Level 1: Getting there – Then the big day has come. You are moving. In my adaption ladder, I think that this phase is from about one week before you move to maybe a month or two after you have arrived in the new place. This is when the culture chock is the biggest! It can off course take more time also. You know nothing about how everything is, and most things seem like problems. When I look back, I can think about issues like having a snake in my bathroom, a lot of problems to get a flat and papers done and things like that. When you are at this stage and everything feels like shit, I think there are two things that are very important. Friends and patience. Make sure you have friends who can help you in your new situation. Friends here can be anything from colleagues who does things for you to agents who are paid to help or people at home who helps. I will highly recommend anyone who has a chance to get a “buddy” who can help you around. I did not have anything like that and was very dependent on the help I could get from different colleagues. Patience is the other thing I really think is important here. It takes time to settle in any country. I do have foreign friends in Norway and they say that things take time also there. In India, most things take time, so to get through all the formalities is something that will surely take time. And some frustration will probably be just a port of it…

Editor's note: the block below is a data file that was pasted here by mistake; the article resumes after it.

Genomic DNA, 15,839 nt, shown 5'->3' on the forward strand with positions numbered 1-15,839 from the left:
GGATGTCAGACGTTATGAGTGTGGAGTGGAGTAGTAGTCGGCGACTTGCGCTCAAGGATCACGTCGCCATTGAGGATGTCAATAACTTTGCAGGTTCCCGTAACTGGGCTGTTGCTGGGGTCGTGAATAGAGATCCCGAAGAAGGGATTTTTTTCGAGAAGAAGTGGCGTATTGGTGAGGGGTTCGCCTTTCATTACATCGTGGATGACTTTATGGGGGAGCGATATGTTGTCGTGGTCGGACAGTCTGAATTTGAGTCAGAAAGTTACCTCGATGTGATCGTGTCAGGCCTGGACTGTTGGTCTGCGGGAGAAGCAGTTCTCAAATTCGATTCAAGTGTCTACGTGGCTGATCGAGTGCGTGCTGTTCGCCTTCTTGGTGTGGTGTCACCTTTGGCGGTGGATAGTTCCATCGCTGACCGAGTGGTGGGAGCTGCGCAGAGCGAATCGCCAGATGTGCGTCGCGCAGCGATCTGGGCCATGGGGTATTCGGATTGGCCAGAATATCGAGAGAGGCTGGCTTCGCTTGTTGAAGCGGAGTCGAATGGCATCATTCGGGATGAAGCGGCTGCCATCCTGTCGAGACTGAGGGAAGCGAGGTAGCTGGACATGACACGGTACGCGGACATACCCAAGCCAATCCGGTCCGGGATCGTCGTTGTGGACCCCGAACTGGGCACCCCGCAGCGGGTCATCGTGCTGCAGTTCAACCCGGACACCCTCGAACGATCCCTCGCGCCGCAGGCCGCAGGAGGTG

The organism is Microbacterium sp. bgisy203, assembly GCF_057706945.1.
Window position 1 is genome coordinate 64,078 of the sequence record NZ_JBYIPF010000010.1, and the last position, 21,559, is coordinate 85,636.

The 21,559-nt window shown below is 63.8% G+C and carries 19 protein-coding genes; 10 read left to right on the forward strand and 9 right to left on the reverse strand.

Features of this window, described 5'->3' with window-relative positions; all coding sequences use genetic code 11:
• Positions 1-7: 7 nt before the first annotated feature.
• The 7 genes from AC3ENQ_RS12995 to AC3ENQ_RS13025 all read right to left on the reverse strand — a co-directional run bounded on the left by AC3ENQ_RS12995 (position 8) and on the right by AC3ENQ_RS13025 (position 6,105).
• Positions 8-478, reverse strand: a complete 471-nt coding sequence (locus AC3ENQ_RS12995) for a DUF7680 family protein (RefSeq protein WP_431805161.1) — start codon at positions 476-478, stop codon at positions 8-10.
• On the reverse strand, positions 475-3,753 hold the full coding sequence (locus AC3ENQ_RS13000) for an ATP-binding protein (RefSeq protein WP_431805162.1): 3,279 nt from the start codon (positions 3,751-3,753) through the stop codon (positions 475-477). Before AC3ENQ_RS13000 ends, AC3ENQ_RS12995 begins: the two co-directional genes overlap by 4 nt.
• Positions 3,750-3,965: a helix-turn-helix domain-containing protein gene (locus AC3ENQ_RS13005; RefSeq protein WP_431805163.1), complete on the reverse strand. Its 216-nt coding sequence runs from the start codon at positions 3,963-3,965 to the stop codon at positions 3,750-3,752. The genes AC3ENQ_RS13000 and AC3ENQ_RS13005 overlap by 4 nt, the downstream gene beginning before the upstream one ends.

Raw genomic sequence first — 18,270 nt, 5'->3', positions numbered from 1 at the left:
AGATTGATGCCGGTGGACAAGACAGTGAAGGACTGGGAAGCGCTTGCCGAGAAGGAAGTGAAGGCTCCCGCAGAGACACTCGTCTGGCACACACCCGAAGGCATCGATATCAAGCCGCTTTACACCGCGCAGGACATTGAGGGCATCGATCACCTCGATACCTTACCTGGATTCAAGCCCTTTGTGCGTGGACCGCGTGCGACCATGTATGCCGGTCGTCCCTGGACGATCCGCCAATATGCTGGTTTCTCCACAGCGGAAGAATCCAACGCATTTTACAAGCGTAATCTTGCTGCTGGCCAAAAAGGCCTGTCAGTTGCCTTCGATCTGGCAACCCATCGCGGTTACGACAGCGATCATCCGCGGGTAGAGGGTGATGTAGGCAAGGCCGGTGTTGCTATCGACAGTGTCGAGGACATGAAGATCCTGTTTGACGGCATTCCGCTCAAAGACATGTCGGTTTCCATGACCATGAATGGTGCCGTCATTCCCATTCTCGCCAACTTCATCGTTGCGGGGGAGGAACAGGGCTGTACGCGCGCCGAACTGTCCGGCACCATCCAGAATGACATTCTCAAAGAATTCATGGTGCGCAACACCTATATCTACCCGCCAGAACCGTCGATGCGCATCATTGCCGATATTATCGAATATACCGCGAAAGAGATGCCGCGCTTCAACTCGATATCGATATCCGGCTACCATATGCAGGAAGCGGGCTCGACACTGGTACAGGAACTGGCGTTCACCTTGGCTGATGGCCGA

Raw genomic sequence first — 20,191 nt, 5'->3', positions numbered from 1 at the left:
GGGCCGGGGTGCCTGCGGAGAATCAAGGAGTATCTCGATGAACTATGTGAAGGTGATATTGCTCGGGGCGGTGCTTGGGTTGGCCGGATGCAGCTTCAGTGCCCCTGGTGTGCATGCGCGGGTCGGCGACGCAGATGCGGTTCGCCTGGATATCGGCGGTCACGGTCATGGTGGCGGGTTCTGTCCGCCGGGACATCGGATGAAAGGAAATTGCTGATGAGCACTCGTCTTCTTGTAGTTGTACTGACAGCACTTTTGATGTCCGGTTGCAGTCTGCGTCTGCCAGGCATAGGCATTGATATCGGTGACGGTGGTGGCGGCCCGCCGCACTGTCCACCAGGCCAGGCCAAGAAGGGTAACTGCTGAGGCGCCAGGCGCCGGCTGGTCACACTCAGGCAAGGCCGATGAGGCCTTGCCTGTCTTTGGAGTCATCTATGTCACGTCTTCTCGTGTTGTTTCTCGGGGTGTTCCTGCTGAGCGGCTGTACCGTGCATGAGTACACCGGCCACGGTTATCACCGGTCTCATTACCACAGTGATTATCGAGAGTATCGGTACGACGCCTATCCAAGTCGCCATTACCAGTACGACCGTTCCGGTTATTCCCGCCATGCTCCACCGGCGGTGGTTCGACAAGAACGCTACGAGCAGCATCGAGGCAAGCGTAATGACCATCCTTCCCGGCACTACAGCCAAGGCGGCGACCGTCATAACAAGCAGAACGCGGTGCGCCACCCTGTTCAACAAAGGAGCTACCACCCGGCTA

Level 2: Finding your way around – When you have settled around, you should be able to climb to the next stage of adaption, the one where you are able to find your way around. By “way around” I don’t just think literary, but also about how to handle the everyday issues like shopping, cleaning, getting post and all other things. I don’t think I can pinpoint when this happen to me, but I do remember the first time I had been some distance away from home and were able to tell the auto driver where to go (they usually don’t know small places that well). That was a huge relief! The best tip on how to get to here as early as possible to be open minded. You really have to break down some of the personal barriers you might have. Dare to walk around in areas where you are not that known! Maybe not a good advantage everywhere and for everyone, but I think that in a place like Mumbai that is no problem to do. Go on excursions and be just curious about everything around you.